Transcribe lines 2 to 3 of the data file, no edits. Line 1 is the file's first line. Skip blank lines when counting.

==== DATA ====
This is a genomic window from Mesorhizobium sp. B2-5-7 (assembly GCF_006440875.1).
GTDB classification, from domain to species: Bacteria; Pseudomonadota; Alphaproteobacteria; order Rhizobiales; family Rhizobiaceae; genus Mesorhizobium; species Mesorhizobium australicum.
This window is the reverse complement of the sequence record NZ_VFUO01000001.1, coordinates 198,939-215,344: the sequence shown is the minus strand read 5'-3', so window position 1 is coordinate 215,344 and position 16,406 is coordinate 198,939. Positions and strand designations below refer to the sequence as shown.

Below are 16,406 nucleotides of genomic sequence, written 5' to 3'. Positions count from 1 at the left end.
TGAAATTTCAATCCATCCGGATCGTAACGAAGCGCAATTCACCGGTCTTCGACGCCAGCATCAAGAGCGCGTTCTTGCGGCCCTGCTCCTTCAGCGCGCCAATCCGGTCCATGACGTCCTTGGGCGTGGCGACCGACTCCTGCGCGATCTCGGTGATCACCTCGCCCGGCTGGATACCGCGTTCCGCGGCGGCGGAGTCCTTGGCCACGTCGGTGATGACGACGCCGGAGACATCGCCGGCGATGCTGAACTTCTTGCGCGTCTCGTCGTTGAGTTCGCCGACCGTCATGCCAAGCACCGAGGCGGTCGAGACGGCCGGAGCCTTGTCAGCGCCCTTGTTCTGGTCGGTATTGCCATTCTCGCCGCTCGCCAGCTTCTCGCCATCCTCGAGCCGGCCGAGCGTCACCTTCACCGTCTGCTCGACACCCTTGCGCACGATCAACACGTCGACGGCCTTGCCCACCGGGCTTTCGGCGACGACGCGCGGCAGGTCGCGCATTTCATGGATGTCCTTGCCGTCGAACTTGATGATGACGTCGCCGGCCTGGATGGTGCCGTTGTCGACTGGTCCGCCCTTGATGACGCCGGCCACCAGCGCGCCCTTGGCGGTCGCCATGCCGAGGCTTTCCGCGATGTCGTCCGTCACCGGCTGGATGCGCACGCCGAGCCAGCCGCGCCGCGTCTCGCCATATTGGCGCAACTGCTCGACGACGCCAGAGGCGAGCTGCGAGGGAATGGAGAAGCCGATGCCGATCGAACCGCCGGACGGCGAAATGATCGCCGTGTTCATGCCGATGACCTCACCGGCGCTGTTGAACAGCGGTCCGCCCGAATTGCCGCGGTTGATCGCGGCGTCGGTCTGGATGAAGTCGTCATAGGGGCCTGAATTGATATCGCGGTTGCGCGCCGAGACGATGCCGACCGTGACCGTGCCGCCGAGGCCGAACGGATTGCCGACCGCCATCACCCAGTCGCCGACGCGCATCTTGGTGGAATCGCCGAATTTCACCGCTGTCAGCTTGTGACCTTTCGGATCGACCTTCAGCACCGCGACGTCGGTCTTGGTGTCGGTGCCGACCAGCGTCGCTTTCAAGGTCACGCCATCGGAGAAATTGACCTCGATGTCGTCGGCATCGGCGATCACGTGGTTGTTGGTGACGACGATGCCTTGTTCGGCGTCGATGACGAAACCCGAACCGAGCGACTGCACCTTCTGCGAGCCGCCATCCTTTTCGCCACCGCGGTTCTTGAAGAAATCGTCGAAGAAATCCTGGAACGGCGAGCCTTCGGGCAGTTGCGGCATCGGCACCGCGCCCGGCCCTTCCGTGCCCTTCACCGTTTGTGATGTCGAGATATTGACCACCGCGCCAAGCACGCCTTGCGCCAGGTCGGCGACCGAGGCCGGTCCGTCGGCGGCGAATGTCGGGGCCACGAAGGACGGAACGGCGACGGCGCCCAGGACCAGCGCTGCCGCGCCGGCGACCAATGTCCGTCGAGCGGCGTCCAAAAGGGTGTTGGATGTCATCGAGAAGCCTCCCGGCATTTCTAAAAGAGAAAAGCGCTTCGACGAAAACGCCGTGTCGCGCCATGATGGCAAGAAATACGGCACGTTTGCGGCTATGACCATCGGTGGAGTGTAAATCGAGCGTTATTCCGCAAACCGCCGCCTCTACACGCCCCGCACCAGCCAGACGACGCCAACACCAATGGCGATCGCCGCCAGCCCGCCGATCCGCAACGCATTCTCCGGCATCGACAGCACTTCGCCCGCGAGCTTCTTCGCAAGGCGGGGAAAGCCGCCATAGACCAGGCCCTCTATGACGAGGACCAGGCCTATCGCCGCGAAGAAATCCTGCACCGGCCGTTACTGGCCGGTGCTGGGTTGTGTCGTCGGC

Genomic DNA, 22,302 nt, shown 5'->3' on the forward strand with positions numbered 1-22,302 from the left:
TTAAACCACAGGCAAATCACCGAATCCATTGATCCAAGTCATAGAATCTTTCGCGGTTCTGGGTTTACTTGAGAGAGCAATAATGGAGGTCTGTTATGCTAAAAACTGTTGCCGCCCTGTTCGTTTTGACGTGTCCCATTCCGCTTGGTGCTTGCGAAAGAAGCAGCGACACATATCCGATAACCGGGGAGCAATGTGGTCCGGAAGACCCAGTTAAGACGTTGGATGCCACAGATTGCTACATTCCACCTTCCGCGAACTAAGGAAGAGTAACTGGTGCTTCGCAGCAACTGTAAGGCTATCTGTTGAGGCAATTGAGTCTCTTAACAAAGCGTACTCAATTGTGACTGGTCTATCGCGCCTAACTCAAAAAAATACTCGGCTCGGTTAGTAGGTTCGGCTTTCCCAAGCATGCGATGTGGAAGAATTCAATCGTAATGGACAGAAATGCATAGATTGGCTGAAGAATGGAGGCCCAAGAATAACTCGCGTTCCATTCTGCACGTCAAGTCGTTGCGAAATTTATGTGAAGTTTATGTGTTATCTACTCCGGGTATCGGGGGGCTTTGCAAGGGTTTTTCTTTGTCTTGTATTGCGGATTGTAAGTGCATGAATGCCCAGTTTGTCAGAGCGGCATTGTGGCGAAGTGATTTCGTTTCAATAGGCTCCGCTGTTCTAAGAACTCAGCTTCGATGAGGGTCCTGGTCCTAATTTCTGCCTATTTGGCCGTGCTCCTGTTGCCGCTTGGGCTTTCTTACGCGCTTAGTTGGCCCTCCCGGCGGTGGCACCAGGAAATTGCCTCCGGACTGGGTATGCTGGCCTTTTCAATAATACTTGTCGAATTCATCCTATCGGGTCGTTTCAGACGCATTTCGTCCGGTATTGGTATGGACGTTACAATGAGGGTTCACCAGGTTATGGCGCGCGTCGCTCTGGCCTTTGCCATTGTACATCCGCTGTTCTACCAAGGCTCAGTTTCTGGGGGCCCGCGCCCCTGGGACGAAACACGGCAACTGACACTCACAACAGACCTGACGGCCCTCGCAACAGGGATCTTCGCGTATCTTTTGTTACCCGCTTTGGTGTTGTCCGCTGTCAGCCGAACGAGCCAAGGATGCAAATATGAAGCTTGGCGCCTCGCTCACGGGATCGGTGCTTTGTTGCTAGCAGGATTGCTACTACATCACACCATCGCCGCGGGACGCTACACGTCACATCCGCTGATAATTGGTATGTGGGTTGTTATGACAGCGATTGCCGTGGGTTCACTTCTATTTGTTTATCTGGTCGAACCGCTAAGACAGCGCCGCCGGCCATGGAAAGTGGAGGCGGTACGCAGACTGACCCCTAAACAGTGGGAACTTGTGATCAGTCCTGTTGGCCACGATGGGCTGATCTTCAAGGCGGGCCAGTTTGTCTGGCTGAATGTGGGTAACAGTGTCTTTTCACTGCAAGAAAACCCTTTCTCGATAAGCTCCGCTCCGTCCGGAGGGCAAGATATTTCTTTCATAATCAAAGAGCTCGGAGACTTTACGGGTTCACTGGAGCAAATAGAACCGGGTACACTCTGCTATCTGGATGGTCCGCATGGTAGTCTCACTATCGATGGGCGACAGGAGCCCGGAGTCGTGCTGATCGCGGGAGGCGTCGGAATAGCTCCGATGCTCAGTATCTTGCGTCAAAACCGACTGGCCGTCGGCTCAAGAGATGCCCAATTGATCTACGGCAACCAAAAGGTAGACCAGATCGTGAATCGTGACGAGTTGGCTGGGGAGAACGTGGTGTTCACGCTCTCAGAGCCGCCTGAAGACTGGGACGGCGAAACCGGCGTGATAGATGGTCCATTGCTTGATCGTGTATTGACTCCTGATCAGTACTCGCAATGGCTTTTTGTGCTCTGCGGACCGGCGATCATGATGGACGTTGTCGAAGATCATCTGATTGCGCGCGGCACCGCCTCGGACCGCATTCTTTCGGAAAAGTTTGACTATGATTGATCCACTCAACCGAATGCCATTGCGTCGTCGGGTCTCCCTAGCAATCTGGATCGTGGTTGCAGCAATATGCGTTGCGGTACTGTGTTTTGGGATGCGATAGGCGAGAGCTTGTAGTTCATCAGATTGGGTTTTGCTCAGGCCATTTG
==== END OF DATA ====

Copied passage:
GTDB classification, from domain to species: Bacteria; Pseudomonadota; Alphaproteobacteria; order Rhizobiales; family Rhizobiaceae; genus Mesorhizobium; species Mesorhizobium australicum.
This window is the reverse complement of the sequence record NZ_VFUO01000001.1, coordinates 198,939-215,344: the sequence shown is the minus strand read 5'-3', so window position 1 is coordinate 215,344 and position 16,406 is coordinate 198,939. Positions and strand designations below refer to the sequence as shown.